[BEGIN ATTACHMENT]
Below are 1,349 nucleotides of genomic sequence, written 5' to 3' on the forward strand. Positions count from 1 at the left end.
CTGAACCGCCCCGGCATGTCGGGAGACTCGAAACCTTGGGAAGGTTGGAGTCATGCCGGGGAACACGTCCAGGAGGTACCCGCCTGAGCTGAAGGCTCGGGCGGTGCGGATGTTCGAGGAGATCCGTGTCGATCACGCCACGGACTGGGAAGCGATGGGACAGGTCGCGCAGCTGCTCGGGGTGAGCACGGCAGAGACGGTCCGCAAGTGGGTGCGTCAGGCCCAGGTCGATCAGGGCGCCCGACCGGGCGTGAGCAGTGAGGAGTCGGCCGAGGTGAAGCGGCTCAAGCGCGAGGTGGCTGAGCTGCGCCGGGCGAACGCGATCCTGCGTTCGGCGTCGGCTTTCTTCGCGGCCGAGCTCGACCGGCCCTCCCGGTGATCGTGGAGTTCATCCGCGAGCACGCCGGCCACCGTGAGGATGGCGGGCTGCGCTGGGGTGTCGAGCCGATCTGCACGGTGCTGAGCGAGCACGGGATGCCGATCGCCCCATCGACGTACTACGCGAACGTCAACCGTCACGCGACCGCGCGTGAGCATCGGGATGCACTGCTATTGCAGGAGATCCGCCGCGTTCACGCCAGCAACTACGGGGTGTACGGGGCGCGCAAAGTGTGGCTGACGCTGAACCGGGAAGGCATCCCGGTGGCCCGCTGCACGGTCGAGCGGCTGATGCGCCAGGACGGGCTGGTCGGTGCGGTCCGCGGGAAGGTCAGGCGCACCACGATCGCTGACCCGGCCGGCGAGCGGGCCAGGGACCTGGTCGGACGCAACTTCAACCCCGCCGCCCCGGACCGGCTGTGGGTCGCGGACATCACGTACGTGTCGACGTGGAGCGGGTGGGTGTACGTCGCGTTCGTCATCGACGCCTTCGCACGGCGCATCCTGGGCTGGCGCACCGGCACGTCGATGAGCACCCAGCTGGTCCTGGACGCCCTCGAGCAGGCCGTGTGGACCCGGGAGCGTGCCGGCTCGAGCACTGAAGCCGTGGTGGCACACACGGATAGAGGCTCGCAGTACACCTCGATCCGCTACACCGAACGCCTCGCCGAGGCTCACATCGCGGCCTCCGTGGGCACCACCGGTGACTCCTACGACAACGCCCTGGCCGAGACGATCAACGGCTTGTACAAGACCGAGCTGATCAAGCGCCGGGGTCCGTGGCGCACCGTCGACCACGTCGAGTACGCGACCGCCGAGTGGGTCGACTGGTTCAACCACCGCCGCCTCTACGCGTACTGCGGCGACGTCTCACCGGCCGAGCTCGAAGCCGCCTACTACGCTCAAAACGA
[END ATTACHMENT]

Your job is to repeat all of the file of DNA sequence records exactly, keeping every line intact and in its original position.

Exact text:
Below are 1,349 nucleotides of genomic sequence, written 5' to 3' on the forward strand. Positions count from 1 at the left end.
CTGAACCGCCCCGGCATGTCGGGAGACTCGAAACCTTGGGAAGGTTGGAGTCATGCCGGGGAACACGTCCAGGAGGTACCCGCCTGAGCTGAAGGCTCGGGCGGTGCGGATGTTCGAGGAGATCCGTGTCGATCACGCCACGGACTGGGAAGCGATGGGACAGGTCGCGCAGCTGCTCGGGGTGAGCACGGCAGAGACGGTCCGCAAGTGGGTGCGTCAGGCCCAGGTCGATCAGGGCGCCCGACCGGGCGTGAGCAGTGAGGAGTCGGCCGAGGTGAAGCGGCTCAAGCGCGAGGTGGCTGAGCTGCGCCGGGCGAACGCGATCCTGCGTTCGGCGTCGGCTTTCTTCGCGGCCGAGCTCGACCGGCCCTCCCGGTGATCGTGGAGTTCATCCGCGAGCACGCCGGCCACCGTGAGGATGGCGGGCTGCGCTGGGGTGTCGAGCCGATCTGCACGGTGCTGAGCGAGCACGGGATGCCGATCGCCCCATCGACGTACTACGCGAACGTCAACCGTCACGCGACCGCGCGTGAGCATCGGGATGCACTGCTATTGCAGGAGATCCGCCGCGTTCACGCCAGCAACTACGGGGTGTACGGGGCGCGCAAAGTGTGGCTGACGCTGAACCGGGAAGGCATCCCGGTGGCCCGCTGCACGGTCGAGCGGCTGATGCGCCAGGACGGGCTGGTCGGTGCGGTCCGCGGGAAGGTCAGGCGCACCACGATCGCTGACCCGGCCGGCGAGCGGGCCAGGGACCTGGTCGGACGCAACTTCAACCCCGCCGCCCCGGACCGGCTGTGGGTCGCGGACATCACGTACGTGTCGACGTGGAGCGGGTGGGTGTACGTCGCGTTCGTCATCGACGCCTTCGCACGGCGCATCCTGGGCTGGCGCACCGGCACGTCGATGAGCACCCAGCTGGTCCTGGACGCCCTCGAGCAGGCCGTGTGGACCCGGGAGCGTGCCGGCTCGAGCACTGAAGCCGTGGTGGCACACACGGATAGAGGCTCGCAGTACACCTCGATCCGCTACACCGAACGCCTCGCCGAGGCTCACATCGCGGCCTCCGTGGGCACCACCGGTGACTCCTACGACAACGCCCTGGCCGAGACGATCAACGGCTTGTACAAGACCGAGCTGATCAAGCGCCGGGGTCCGTGGCGCACCGTCGACCACGTCGAGTACGCGACCGCCGAGTGGGTCGACTGGTTCAACCACCGCCGCCTCTACGCGTACTGCGGCGACGTCTCACCGGCCGAGCTCGAAGCCGCCTACTACGCTCAAAACGA